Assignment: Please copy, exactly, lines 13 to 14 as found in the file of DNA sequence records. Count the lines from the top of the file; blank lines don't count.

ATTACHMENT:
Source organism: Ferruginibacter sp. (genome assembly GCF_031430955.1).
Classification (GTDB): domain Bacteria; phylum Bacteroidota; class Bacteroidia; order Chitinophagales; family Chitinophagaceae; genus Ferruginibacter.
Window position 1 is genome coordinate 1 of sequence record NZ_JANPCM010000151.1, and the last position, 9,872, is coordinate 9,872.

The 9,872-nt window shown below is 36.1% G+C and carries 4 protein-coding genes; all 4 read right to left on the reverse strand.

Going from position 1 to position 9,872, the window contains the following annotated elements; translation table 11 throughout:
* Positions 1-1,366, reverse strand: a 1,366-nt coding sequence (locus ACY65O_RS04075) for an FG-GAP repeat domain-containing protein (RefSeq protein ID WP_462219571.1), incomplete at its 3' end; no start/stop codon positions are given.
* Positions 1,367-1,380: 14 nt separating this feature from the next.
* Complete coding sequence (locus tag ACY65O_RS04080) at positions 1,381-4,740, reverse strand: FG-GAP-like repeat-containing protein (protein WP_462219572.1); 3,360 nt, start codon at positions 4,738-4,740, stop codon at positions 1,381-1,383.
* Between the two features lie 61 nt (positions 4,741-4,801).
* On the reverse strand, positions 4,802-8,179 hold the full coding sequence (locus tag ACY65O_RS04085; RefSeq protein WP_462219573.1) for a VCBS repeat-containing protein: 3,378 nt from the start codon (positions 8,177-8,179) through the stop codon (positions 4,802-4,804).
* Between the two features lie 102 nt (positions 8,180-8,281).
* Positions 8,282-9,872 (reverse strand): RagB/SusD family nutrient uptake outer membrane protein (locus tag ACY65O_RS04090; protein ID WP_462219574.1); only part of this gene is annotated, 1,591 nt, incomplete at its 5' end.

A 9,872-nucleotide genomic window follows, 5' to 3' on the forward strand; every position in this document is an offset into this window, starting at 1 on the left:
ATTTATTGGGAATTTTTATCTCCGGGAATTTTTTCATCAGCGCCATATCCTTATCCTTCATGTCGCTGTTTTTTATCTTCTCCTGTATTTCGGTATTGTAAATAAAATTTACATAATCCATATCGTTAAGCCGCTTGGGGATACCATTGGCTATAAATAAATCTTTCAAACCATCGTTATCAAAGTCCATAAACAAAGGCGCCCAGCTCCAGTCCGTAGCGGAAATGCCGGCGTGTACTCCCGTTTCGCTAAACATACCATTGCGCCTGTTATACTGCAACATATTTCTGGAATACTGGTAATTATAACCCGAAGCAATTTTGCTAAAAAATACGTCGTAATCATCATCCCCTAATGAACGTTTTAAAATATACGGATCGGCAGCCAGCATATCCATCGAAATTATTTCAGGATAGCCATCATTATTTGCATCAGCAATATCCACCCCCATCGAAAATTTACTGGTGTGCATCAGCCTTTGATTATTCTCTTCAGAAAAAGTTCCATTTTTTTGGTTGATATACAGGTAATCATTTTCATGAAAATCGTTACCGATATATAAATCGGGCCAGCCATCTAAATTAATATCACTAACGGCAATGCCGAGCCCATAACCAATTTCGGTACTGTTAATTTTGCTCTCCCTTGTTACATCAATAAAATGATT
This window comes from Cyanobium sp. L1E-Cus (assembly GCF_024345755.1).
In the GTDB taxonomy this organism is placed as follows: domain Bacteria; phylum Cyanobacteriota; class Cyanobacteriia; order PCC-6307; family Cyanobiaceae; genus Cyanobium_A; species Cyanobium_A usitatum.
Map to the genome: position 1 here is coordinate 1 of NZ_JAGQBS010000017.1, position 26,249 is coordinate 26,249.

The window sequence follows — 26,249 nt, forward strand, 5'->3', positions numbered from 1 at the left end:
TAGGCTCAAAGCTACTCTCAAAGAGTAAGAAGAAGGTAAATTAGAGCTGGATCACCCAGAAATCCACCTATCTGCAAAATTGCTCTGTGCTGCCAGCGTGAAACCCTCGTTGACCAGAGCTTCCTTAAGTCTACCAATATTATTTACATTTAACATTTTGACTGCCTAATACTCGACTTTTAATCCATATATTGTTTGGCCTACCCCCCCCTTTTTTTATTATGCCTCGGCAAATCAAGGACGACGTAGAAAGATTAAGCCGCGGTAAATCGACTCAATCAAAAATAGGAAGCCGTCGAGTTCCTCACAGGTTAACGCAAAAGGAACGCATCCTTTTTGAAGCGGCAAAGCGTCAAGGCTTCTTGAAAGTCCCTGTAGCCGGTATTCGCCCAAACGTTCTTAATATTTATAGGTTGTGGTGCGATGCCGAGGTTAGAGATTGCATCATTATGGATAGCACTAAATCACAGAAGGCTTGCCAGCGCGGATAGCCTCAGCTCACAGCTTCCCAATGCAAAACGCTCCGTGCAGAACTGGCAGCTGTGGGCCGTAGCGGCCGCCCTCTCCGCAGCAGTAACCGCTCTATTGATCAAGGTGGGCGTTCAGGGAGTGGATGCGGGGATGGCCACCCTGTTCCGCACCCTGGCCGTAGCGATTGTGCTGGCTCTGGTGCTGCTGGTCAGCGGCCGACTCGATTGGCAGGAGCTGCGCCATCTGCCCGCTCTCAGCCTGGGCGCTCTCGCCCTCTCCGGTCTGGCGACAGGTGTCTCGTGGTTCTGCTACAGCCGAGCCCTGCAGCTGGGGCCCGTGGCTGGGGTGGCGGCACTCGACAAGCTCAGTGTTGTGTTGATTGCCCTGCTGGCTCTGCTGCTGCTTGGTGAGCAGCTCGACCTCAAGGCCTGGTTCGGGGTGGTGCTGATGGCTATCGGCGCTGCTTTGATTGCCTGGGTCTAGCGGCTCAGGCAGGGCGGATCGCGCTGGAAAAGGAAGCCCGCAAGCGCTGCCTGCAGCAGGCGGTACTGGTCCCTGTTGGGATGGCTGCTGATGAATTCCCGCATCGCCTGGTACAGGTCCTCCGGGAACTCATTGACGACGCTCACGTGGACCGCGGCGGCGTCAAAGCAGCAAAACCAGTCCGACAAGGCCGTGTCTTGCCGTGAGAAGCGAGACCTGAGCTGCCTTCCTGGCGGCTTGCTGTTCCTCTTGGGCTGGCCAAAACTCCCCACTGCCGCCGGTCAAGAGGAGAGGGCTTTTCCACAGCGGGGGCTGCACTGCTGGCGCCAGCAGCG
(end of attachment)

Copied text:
A 9,872-nucleotide genomic window follows, 5' to 3' on the forward strand; every position in this document is an offset into this window, starting at 1 on the left:
ATTTATTGGGAATTTTTATCTCCGGGAATTTTTTCATCAGCGCCATATCCTTATCCTTCATGTCGCTGTTTTTTATCTTCTCCTGTATTTCGGTATTGTAAATAAAATTTACATAATCCATATCGTTAAGCCGCTTGGGGATACCATTGGCTATAAATAAATCTTTCAAACCATCGTTATCAAAGTCCATAAACAAAGGCGCCCAGCTCCAGTCCGTAGCGGAAATGCCGGCGTGTACTCCCGTTTCGCTAAACATACCATTGCGCCTGTTATACTGCAACATATTTCTGGAATACTGGTAATTATAACCCGAAGCAATTTTGCTAAAAAATACGTCGTAATCATCATCCCCTAATGAACGTTTTAAAATATACGGATCGGCAGCCAGCATATCCATCGAAATTATTTCAGGATAGCCATCATTATTTGCATCAGCAATATCCACCCCCATCGAAAATTTACTGGTGTGCATCAGCCTTTGATTATTCTCTTCAGAAAAAGTTCCATTTTTTTGGTTGATATACAGGTAATCATTTTCATGAAAATCGTTACCGATATATAAATCGGGCCAGCCATCTAAATTAATATCACTAACGGCAATGCCGAGCCCATAACCAATTTCGGTACTGTTAATTTTGCTCTCCCTTGTTACATCAATAAAATGATT